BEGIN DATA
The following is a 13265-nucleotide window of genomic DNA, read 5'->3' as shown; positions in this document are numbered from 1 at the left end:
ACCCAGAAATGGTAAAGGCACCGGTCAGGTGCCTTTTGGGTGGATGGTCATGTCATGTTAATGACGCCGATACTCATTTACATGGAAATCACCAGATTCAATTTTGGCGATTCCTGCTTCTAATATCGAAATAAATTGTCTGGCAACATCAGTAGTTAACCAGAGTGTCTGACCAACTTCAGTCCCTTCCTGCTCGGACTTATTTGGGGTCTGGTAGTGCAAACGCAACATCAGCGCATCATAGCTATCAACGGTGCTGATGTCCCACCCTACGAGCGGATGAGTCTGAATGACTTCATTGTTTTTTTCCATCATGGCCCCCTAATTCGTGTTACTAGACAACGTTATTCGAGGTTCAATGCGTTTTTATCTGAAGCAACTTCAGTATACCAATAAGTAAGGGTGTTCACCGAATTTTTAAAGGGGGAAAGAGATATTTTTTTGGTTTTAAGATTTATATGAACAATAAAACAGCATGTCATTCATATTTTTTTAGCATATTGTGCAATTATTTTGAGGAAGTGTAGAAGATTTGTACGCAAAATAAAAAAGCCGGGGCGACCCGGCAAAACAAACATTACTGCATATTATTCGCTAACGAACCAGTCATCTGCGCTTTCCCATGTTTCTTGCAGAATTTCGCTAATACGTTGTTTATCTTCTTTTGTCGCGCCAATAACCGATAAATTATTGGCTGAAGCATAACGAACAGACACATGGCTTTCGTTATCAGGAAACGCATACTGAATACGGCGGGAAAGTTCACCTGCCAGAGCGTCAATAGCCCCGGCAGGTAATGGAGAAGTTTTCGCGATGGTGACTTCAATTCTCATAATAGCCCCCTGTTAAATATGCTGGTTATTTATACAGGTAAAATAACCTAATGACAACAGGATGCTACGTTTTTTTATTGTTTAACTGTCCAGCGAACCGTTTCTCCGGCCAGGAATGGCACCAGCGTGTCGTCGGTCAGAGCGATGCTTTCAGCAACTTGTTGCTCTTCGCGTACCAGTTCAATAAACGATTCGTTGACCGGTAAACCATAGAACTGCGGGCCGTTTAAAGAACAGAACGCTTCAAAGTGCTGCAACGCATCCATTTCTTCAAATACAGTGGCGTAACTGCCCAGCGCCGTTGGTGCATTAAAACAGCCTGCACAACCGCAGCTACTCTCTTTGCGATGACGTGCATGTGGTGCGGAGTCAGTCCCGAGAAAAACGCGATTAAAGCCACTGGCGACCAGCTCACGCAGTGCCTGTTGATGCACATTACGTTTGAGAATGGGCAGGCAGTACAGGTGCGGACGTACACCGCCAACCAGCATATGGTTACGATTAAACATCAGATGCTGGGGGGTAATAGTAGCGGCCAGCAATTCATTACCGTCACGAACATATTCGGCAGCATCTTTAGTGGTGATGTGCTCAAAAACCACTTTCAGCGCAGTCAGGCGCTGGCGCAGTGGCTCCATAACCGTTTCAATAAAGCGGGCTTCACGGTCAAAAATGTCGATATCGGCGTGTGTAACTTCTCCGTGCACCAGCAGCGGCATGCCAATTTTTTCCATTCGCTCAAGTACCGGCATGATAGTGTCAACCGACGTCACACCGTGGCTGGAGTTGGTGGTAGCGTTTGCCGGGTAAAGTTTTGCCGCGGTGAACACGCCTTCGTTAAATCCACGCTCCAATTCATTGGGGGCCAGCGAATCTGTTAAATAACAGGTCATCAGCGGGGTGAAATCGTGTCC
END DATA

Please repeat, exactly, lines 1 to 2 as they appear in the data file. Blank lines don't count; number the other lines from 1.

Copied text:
The following is a 13265-nucleotide window of genomic DNA, read 5'->3' as shown; positions in this document are numbered from 1 at the left end:
ACCCAGAAATGGTAAAGGCACCGGTCAGGTGCCTTTTGGGTGGATGGTCATGTCATGTTAATGACGCCGATACTCATTTACATGGAAATCACCAGATTCAATTTTGGCGATTCCTGCTTCTAATATCGAAATAAATTGTCTGGCAACATCAGTAGTTAACCAGAGTGTCTGACCAACTTCAGTCCCTTCCTGCTCGGACTTATTTGGGGTCTGGTAGTGCAAACGCAACATCAGCGCATCATAGCTATCAACGGTGCTGATGTCCCACCCTACGAGCGGATGAGTCTGAATGACTTCATTGTTTTTTTCCATCATGGCCCCCTAATTCGTGTTACTAGACAACGTTATTCGAGGTTCAATGCGTTTTTATCTGAAGCAACTTCAGTATACCAATAAGTAAGGGTGTTCACCGAATTTTTAAAGGGGGAAAGAGATATTTTTTTGGTTTTAAGATTTATATGAACAATAAAACAGCATGTCATTCATATTTTTTTAGCATATTGTGCAATTATTTTGAGGAAGTGTAGAAGATTTGTACGCAAAATAAAAAAGCCGGGGCGACCCGGCAAAACAAACATTACTGCATATTATTCGCTAACGAACCAGTCATCTGCGCTTTCCCATGTTTCTTGCAGAATTTCGCTAATACGTTGTTTATCTTCTTTTGTCGCGCCAATAACCGATAAATTATTGGCTGAAGCATAACGAACAGACACATGGCTTTCGTTATCAGGAAACGCATACTGAATACGGCGGGAAAGTTCACCTGCCAGAGCGTCAATAGCCCCGGCAGGTAATGGAGAAGTTTTCGCGATGGTGACTTCAATTCTCATAATAGCCCCCTGTTAAATATGCTGGTTATTTATACAGGTAAAATAACCTAATGACAACAGGATGCTACGTTTTTTTATTGTTTAACTGTCCAGCGAACCGTTTCTCCGGCCAGGAATGGCACCAGCGTGTCGTCGGTCAGAGCGATGCTTTCAGCAACTTGTTGCTCTTCGCGTACCAGTTCAATAAACGATTCGTTGACCGGTAAACCATAGAACTGCGGGCCGTTTAAAGAACAGAACGCTTCAAAGTGCTGCAACGCATCCATTTCTTCAAATACAGTGGCGTAACTGCCCAGCGCCGTTGGTGCATTAAAACAGCCTGCACAACCGCAGCTACTCTCTTTGCGATGACGTGCATGTGGTGCGGAGTCAGTCCCGAGAAAAACGCGATTAAAGCCACTGGCGACCAGCTCACGCAGTGCCTGTTGATGCACATTACGTTTGAGAATGGGCAGGCAGTACAGGTGCGGACGTACACCGCCAACCAGCATATGGTTACGATTAAACATCAGATGCTGGGGGGTAATAGTAGCGGCCAGCAATTCATTACCGTCACGAACATATTCGGCAGCATCTTTAGTGGTGATGTGCTCAAAAACCACTTTCAGCGCAGTCAGGCGCTGGCGCAGTGGCTCCATAACCGTTTCAATAAAGCGGGCTTCACGGTCAAAAATGTCGATATCGGCGTGTGTAACTTCTCCGTGCACCAGCAGCGGCATGCCAATTTTTTCCATTCGCTCAAGTACCGGCATGATAGTGTCAACCGACGTCACACCGTGGCTGGAGTTGGTGGTAGCGTTTGCCGGGTAAAGTTTTGCCGCGGTGAACACGCCTTCGTTAAATCCACGCTCCAATTCATTGGGGGCCAGCGAATCTGTTAAATAACAGGTCATCAGCGGGGTGAAATCGTGTCC